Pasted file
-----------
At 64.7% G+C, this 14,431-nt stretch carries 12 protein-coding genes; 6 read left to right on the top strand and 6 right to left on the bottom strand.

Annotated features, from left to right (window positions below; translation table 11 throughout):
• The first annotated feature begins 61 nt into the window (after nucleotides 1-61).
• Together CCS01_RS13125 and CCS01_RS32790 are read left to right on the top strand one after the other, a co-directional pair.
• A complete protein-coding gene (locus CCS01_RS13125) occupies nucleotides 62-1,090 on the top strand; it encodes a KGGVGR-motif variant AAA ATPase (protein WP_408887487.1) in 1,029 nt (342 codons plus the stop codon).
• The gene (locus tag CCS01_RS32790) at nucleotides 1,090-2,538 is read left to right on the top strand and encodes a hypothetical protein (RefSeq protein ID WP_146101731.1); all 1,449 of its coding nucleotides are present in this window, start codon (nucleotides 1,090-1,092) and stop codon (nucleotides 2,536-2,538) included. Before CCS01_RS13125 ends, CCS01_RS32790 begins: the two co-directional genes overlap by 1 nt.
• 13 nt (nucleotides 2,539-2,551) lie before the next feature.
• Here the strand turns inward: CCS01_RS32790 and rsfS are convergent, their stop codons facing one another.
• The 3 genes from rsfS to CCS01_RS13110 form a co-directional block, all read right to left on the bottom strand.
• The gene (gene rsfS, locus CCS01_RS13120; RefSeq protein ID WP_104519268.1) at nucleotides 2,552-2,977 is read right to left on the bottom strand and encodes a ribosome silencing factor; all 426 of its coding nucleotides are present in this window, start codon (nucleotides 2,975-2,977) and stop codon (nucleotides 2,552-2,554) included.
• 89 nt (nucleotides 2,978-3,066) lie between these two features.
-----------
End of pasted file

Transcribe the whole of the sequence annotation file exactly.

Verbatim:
At 64.7% G+C, this 14,431-nt stretch carries 12 protein-coding genes; 6 read left to right on the top strand and 6 right to left on the bottom strand.

Annotated features, from left to right (window positions below; translation table 11 throughout):
• The first annotated feature begins 61 nt into the window (after nucleotides 1-61).
• Together CCS01_RS13125 and CCS01_RS32790 are read left to right on the top strand one after the other, a co-directional pair.
• A complete protein-coding gene (locus CCS01_RS13125) occupies nucleotides 62-1,090 on the top strand; it encodes a KGGVGR-motif variant AAA ATPase (protein WP_408887487.1) in 1,029 nt (342 codons plus the stop codon).
• The gene (locus tag CCS01_RS32790) at nucleotides 1,090-2,538 is read left to right on the top strand and encodes a hypothetical protein (RefSeq protein ID WP_146101731.1); all 1,449 of its coding nucleotides are present in this window, start codon (nucleotides 1,090-1,092) and stop codon (nucleotides 2,536-2,538) included. Before CCS01_RS13125 ends, CCS01_RS32790 begins: the two co-directional genes overlap by 1 nt.
• 13 nt (nucleotides 2,539-2,551) lie before the next feature.
• Here the strand turns inward: CCS01_RS32790 and rsfS are convergent, their stop codons facing one another.
• The 3 genes from rsfS to CCS01_RS13110 form a co-directional block, all read right to left on the bottom strand.
• The gene (gene rsfS, locus CCS01_RS13120; RefSeq protein ID WP_104519268.1) at nucleotides 2,552-2,977 is read right to left on the bottom strand and encodes a ribosome silencing factor; all 426 of its coding nucleotides are present in this window, start codon (nucleotides 2,975-2,977) and stop codon (nucleotides 2,552-2,554) included.
• 89 nt (nucleotides 2,978-3,066) lie between these two features.